The biggest brand in fashion comes to Adelaide. But the Vogue Festival is here for a good time, not a long time.
Adelaide’s fashion industry looks different today than it did five years ago. And, more than that, it looks vastly different to 40 years ago.
That’s not surprising – with time comes change.
For the first time in Adelaide’s history, Vogue Australia is investing in Adelaide. In collaboration with Rundle Mall, the magazine’s team will spend a weekend in Adelaide hosting the newly minted Vogue Festival – a two day event that will bring together emerging designers, local industry and our retail community under the one large, Rundle Mall shaped roof. For a state that’s so regularly derided by the Eastern states for its supposed lack of fun and culture, that’s a big deal.
And it’s a strong indicator that Adelaide’s fashion industry has changed for the better. But, it’s hard to get a grasp on how far we’ve come, or not, without looking back at where we once were. There was a time long ago – in the ’80s – when Adelaide’s fashion industry boomed.
When we spoke to Lis Mortiz of Catwalk Fabrics a few months ago, she shared her concern. Lis was a part of Adelaide’s fashion industry in its hey day – she built her fabrics business off the back of the designers who manufactured locally in Adelaide.
“Way back then, we of course had George Gross and Harry Who,” says Lis, “but there were major business like Game of Fiend who was in business for many many years. There was an exquisite little business in Hyde Park called Sally Bluff. If I think about it, I think it was the absolute peak.
“The industry declined as soon as… the internet, social media, the opportunity to buy online. You don’t have the skills to employ someone at a smaller independent business. The manufacturing is now offshore, and so we can’t compete necessarily on the same level as fast fashion.”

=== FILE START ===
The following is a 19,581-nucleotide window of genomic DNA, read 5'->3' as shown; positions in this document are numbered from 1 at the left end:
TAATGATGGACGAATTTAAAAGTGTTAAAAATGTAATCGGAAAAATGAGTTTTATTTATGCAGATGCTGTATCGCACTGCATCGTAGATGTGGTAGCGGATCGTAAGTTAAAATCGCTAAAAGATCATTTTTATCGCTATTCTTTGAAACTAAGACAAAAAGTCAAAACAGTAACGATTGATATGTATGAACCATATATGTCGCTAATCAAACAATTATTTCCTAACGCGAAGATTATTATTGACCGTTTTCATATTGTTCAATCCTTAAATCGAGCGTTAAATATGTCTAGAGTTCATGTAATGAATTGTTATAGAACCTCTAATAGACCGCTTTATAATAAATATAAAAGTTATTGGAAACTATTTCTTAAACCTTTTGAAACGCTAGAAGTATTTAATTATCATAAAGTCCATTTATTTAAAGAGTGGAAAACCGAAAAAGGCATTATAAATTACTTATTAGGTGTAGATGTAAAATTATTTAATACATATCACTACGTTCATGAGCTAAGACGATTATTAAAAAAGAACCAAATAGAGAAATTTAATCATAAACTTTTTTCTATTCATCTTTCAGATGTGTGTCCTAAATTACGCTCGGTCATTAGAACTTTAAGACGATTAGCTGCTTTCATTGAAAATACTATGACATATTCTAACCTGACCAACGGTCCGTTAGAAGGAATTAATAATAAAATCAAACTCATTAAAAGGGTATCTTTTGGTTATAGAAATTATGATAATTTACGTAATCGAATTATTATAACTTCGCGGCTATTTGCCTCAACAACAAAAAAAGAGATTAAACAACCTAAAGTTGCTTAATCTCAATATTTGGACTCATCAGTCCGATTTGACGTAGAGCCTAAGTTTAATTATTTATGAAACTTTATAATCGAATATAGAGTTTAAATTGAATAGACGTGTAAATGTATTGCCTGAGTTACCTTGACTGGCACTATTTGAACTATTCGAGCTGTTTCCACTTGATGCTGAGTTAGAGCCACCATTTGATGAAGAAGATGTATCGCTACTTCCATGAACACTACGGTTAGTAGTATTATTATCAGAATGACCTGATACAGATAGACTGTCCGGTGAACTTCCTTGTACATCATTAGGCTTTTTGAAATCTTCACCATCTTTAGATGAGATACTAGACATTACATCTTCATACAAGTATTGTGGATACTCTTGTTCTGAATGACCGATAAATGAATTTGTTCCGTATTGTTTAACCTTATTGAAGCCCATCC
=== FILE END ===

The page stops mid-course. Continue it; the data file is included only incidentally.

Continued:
From a purely skills-based perspective, Adelaide’s fashion industry has certainly declined, and remains in that lull even still. Large-scale manufacturing in Adelaide is near non-existent and, for an industry in which manufacturing is so fundamental, it’s worrying that those skills are such a rarity.
“[The industry] feels like its growing. But that’s the advertising, we don’t know the absolute truth,” says Lis.
“I can’t see at the moment. We’re still riding on the back of China, we’re still riding on no manufacturing here in Adelaide, we’re still riding on lack of skills and lack of knowledge. And to actually get something up and running like I remember in the past – we’d need a lot of money, a lot of time, and a lot of commitment, and some of the skills that are no longer available.”
But in defending the state of our industry, two key points needs to be acknowledged. Firstly, we live in a changed global economy, and a changed fashion industry at large. And secondly, there are a whole bunch of designers and business people who are working hard to keep skills in Adelaide, much to their own disadvantage.
TAFE SA’s Fashion Design and Technology Principal Lecturer, Helen Jansson, says that in recent years Adelaide’s insular industry has become globalised.
“We’ve suddenly gone from being a very small industry where you might have a business that’s looking locally and only supplying to local boutiques or custom-made, made-to-measure for individual clients,” says Helen.
“Businesses like Australian Fashion Labels and R.M. Williams and a few of those people over the last few years in particular have really looked at a much more global model of the industry.
“I think what they’ve done is proven that you can be anywhere in the world and have that big business head. It doesn’t matter if you’re in Melbourne or Sydney or Adelaide, you’re looking at international markets and national markets, and I think that’s helped expand things recently.”
Helen says that, with the shuttering of on-shore manufacturing, fashion education began to change, and with that, the shape of fashion businesses in Australia morphed.
“TafeSA’s focus is that if you do go out and work for one of these businesses like Australian Fashion Labels or Acler, or any of these businesses that are producing off shore, that you need these skills,” she says. “And if they’re going local or doing a slow fashion type of thing, those skills are easier to acquire when you know the big picture skills.”